New allegations regarding sexual misconduct by actor James Franco have just emerged, and these allegations are prompting questions and discussions regarding Franco’s theater school named Studio 4. At one time, Studio 4 had locations in both New York City and Los Angeles, but both were closed some time ago.
As The Inquisitr detailed earlier, Franco’s Studio 4 has been named as a location where multiple women allege that they were subjected to inappropriate sexual behavior from Franco, as well as others at the school.
According to Refinery 29, Franco created Studio 4 back in 2014. After teaching at a number of other schools, he decided to create something of his own and he collaborated with the acting school Playhouse West to launch this project.
The classes slated to be held at Studio 4 were set to focus on the Meisner technique that was created by late acting coach Sanford Meisner. Students would spend a great deal of time on improvisation and spontaneity, and Franco was reportedly planning to be heavily involved in the day-to-day operations.
As Studio 4 was launched, Franco also promised that he would cast many of the acting school’s students for roles in professional projects he was doing. The actor’s production company, Rabbit Bandini Productions, was linked to the acting school and students were promised that others from the industry would participate in Question and Answer sessions as well as regular scene nights.
Franco’s vision for Studio 4 was that students would be able to focus on acting without having to worry about other academic requirements. The school reportedly charged tuition of $300 a month and those enrolling were promised they’d learn the same techniques that Franco believed led to his own success in the industry.
Apparently, the concept of Studio 4 was also that there was not necessarily a program end date and graduation from the school. Rather, the vision was that students would always be experiencing ongoing learning.
On October 1, 2017, the Twitter page for the New York Studio 4 location announced that the acting school would be closing, seemingly with little-to-no notice or explanation.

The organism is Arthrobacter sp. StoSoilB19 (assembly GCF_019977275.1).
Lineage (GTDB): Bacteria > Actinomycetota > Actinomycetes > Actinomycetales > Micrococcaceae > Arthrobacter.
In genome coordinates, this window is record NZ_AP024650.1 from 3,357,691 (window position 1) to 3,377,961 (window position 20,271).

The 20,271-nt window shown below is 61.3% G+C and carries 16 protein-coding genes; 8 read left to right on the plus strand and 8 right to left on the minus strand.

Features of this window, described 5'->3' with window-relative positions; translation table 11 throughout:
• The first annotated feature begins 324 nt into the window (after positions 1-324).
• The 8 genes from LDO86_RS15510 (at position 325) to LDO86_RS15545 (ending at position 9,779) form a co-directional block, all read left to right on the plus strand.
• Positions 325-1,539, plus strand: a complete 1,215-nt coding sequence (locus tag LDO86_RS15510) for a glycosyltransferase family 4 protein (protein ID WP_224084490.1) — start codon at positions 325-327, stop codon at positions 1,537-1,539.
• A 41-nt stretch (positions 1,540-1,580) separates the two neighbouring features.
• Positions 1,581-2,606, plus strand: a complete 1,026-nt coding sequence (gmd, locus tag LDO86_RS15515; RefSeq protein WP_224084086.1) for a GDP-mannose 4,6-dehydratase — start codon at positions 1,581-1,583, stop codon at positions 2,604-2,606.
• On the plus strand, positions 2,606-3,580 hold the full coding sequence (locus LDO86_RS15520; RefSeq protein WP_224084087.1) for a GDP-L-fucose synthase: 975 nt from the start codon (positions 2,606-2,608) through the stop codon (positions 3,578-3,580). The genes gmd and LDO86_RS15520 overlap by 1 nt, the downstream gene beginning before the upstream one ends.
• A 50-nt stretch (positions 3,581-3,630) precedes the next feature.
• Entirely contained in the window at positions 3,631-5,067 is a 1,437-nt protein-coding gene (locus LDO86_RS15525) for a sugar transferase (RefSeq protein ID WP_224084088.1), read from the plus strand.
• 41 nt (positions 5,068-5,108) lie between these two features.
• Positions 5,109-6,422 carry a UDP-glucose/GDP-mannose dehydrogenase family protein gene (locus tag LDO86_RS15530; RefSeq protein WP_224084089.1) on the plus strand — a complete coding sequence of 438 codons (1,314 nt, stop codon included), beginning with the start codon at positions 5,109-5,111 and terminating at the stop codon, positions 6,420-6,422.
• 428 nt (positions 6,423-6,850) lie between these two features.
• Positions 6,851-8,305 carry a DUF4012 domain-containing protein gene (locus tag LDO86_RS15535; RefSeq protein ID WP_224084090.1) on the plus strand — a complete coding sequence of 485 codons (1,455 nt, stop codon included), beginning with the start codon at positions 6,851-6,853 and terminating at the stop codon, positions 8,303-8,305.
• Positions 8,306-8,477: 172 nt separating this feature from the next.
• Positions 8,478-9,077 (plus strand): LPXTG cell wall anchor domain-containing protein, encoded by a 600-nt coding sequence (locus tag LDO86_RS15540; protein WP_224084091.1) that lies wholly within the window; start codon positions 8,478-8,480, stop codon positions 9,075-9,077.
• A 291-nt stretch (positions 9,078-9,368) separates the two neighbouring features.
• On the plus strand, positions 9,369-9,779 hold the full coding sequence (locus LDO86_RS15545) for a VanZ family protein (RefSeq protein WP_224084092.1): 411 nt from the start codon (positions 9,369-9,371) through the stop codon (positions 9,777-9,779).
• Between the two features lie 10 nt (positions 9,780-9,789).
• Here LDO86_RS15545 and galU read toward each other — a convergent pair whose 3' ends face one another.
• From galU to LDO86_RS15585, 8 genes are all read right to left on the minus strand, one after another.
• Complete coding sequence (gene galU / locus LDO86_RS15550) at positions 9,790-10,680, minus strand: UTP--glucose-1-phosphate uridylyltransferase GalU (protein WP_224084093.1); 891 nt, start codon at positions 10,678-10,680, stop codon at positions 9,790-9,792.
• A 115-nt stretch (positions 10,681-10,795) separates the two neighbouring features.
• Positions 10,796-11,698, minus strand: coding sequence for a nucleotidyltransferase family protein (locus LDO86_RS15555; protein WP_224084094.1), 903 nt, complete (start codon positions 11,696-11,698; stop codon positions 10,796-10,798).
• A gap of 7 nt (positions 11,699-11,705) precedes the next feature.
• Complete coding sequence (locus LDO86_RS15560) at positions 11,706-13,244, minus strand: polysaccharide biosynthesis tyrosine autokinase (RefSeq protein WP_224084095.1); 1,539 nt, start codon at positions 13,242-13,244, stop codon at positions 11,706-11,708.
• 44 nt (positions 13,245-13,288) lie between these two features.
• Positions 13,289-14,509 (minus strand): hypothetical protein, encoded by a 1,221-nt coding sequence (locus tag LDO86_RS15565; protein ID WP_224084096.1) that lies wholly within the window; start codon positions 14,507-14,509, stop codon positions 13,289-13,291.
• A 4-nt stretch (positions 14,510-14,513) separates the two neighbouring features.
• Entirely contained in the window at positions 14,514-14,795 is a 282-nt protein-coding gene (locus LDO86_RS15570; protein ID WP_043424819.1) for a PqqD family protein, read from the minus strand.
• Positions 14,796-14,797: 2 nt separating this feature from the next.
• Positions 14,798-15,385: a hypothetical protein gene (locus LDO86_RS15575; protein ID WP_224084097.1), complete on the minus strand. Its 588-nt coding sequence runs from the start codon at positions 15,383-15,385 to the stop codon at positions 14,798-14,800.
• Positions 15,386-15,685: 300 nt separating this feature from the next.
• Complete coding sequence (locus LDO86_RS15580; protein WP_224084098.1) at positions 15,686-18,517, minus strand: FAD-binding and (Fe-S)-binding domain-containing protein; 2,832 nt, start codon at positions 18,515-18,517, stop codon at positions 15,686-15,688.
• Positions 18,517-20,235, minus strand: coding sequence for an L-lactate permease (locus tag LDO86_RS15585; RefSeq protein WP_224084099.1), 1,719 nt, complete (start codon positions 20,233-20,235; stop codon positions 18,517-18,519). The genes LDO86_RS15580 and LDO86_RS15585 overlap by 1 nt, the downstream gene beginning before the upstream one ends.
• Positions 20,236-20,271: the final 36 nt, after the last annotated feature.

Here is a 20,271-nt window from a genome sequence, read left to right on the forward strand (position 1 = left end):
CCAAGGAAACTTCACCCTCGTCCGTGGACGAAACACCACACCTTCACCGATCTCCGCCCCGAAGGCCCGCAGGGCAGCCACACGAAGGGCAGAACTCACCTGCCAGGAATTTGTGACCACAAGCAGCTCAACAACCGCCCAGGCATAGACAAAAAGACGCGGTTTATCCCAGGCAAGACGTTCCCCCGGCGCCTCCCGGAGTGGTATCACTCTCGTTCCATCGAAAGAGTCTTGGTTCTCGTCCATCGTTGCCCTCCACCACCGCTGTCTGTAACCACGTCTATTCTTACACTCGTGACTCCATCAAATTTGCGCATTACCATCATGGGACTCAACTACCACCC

Just a few months after Studio 4 announced that it was ceasing operations, the Los Angeles Times published details of allegations a number of students made about issues at the school. As Us Weekly detailed at the time, the production company issued a statement about the situation.
Vincent Jolivette, the owner of Rabbit Bandini Productions, said that the school was always run professionally. Jolivette insisted that student feedback had been positive and that the instructors had been excellent. He said that they were investigating allegations from a former student, indicating that the allegations were inconsistent with the school’s mission.
At the time that he launched Studio 4, Franco was also teaching at CalArts, UCLA, and USC, along with filming projects. Once Studio 4 closed in October of 2017, a number of students told the Los Angeles Times that they had been shocked by the sudden closure and had no idea why it had been shut down.
More than a dozen students talked to the media outlet about their positive experiences at Studio 4. Franco himself reportedly did not necessarily teach many of the classes, but some students detailed that he put in a great deal of effort to ensure students were heard, sometimes meeting with them outside of class.
While some students were pleased with the Studio 4 experience, others were not impressed. The promise of parts in Franco’s projects for students seemed sparse and some students felt that he wasn’t all that invested in teaching or making the project a success.
With James Franco’s alleged sexual misconduct making headlines again, people are looking back at what happened with Studio 4 during its brief existence. Although there were students who were happy with the experience, some people wonder if new stories and allegations regarding what happened there will now start to emerge.